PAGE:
• 5. Mini Project- Stepper Motor Control Section 3. Tasks for Project Day 2 Perform each of the tasks listed below. You should demonstrate each task as you complete it. The code that you submit at the end of the day should include all of the changes described below. Your code includes a "delay loop" to control the rate at which pulses are sent to the motor. Perform experiments to relate the number of times the loop is executed to the pulse rate (in Hz). Modify your code to include a variable that represents the desired pulse rate (in Hz). Your code should convert this rate into an appropriate limit for the delay loop. Perform experiments to determine the maximum pulse rate that can be used to rotate the wheel. Attach the extra mass to the wheel. Repeat step 3 to determine the maximum pulse rate with the extra mass attached. Modify your code so that the motor begins to rotate using the pulse rate from step 5, and then gradually increases the pulse rate. This is known as implementing a "speed profile". Experiment to find out the maximum pulse rate that can be achieved in this way and the maximum rate at which the pulse rate can be increased. Optional Tasks: Notice that the motor will overshoot if it is moving at high speed and is stopped suddenly. Modify your code so that the speed profile includes a gradual increase in speed, followed by a period at constant speed, followed by a gradual deceleration. Using your speed profile, make the motor complete exactly 20 revolutions in as short a time as possible. Page 5 of 6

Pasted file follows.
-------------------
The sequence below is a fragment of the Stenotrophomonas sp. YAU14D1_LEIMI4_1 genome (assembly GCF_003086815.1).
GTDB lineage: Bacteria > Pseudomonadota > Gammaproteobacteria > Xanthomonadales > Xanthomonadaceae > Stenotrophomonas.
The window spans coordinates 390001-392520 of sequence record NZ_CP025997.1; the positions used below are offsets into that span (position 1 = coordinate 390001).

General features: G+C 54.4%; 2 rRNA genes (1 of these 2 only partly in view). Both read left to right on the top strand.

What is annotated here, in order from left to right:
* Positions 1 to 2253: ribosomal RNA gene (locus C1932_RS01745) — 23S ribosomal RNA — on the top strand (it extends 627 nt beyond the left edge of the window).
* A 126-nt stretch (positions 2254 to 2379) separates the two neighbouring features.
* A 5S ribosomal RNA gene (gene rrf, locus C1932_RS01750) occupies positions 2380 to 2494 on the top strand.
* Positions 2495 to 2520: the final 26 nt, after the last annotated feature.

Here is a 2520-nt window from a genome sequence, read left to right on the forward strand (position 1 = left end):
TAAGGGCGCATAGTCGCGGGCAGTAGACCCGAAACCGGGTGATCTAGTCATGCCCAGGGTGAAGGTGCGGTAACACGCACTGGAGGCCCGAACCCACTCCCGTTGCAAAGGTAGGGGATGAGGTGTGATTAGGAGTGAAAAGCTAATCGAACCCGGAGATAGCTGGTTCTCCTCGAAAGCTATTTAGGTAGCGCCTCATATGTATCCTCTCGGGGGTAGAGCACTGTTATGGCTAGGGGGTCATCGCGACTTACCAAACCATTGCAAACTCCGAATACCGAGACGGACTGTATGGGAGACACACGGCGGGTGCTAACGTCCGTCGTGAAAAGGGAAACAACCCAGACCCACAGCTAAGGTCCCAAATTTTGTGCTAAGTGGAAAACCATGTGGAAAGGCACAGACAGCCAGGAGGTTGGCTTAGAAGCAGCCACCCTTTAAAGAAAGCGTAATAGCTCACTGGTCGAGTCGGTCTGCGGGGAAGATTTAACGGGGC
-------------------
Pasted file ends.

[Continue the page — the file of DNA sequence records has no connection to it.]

• 6. Mini Project- Stepper Motor Control Credits This resource was created by the University of Hertfordshire and released as an open educational resource through the Open Engineering Resources project of the HE Academy Engineering Subject Centre. The Open Engineering Resources project was funded by HEFCE and part of the JISC/HE Academy UKOER programme. © University of Hertfordshire 2009 This work is licensed under a Creative Commons Attribution 2.0 License. The name of the University of Hertfordshire, UH and the UH logo are the name and registered marks of the University of Hertfordshire. To the fullest extent permitted by law the University of Hertfordshire reserves all its rights in its name and marks which may not be used except with its written permission. The JISC logo is licensed under the terms of the Creative Commons Attribution-Non-Commercial-No Derivative Works 2.0 UK: England & Wales Licence. All reproductions must comply with the terms of that licence. The HEA logo is owned by the Higher Education Academy Limited may be freely distributed and copied for educational purposes only, provided that appropriate acknowledgement is given to the Higher Education Academy as the copyright holder and original publisher. Page 6 of 6